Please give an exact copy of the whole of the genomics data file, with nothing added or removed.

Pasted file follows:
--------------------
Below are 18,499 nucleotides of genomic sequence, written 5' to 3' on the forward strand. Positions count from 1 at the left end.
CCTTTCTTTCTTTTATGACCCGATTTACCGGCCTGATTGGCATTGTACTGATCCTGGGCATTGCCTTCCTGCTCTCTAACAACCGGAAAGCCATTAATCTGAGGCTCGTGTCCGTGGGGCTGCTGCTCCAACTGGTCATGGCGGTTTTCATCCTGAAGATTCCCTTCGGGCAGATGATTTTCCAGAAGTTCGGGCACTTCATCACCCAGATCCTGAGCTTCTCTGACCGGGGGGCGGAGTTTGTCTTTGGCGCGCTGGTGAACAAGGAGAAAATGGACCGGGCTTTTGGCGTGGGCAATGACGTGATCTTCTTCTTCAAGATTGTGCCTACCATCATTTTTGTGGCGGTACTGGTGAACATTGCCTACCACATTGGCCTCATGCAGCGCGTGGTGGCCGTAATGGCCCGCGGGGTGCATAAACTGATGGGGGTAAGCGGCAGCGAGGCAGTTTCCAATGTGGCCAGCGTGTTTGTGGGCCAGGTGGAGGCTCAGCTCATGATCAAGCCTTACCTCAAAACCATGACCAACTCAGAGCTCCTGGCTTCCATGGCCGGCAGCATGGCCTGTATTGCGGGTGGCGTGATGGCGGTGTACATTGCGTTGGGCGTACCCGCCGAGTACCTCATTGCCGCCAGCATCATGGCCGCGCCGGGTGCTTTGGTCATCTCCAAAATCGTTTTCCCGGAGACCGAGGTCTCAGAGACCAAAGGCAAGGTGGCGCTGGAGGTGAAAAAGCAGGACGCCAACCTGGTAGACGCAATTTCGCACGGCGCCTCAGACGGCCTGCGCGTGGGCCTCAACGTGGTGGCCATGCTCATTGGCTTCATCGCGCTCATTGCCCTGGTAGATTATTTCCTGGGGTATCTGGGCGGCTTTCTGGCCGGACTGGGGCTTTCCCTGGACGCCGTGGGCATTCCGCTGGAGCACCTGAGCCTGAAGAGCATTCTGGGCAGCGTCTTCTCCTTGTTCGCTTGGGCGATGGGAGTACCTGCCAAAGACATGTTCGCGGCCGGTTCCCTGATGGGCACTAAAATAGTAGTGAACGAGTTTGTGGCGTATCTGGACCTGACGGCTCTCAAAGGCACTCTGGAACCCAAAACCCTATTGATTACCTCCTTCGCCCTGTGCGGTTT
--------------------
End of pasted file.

Below are 18,499 nucleotides of genomic sequence, written 5' to 3' on the forward strand. Positions count from 1 at the left end.
CCTTTCTTTCTTTTATGACCCGATTTACCGGCCTGATTGGCATTGTACTGATCCTGGGCATTGCCTTCCTGCTCTCTAACAACCGGAAAGCCATTAATCTGAGGCTCGTGTCCGTGGGGCTGCTGCTCCAACTGGTCATGGCGGTTTTCATCCTGAAGATTCCCTTCGGGCAGATGATTTTCCAGAAGTTCGGGCACTTCATCACCCAGATCCTGAGCTTCTCTGACCGGGGGGCGGAGTTTGTCTTTGGCGCGCTGGTGAACAAGGAGAAAATGGACCGGGCTTTTGGCGTGGGCAATGACGTGATCTTCTTCTTCAAGATTGTGCCTACCATCATTTTTGTGGCGGTACTGGTGAACATTGCCTACCACATTGGCCTCATGCAGCGCGTGGTGGCCGTAATGGCCCGCGGGGTGCATAAACTGATGGGGGTAAGCGGCAGCGAGGCAGTTTCCAATGTGGCCAGCGTGTTTGTGGGCCAGGTGGAGGCTCAGCTCATGATCAAGCCTTACCTCAAAACCATGACCAACTCAGAGCTCCTGGCTTCCATGGCCGGCAGCATGGCCTGTATTGCGGGTGGCGTGATGGCGGTGTACATTGCGTTGGGCGTACCCGCCGAGTACCTCATTGCCGCCAGCATCATGGCCGCGCCGGGTGCTTTGGTCATCTCCAAAATCGTTTTCCCGGAGACCGAGGTCTCAGAGACCAAAGGCAAGGTGGCGCTGGAGGTGAAAAAGCAGGACGCCAACCTGGTAGACGCAATTTCGCACGGCGCCTCAGACGGCCTGCGCGTGGGCCTCAACGTGGTGGCCATGCTCATTGGCTTCATCGCGCTCATTGCCCTGGTAGATTATTTCCTGGGGTATCTGGGCGGCTTTCTGGCCGGACTGGGGCTTTCCCTGGACGCCGTGGGCATTCCGCTGGAGCACCTGAGCCTGAAGAGCATTCTGGGCAGCGTCTTCTCCTTGTTCGCTTGGGCGATGGGAGTACCTGCCAAAGACATGTTCGCGGCCGGTTCCCTGATGGGCACTAAAATAGTAGTGAACGAGTTTGTGGCGTATCTGGACCTGACGGCTCTCAAAGGCACTCTGGAACCCAAAACCCTATTGATTACCTCCTTCGCCCTGTGCGGTTT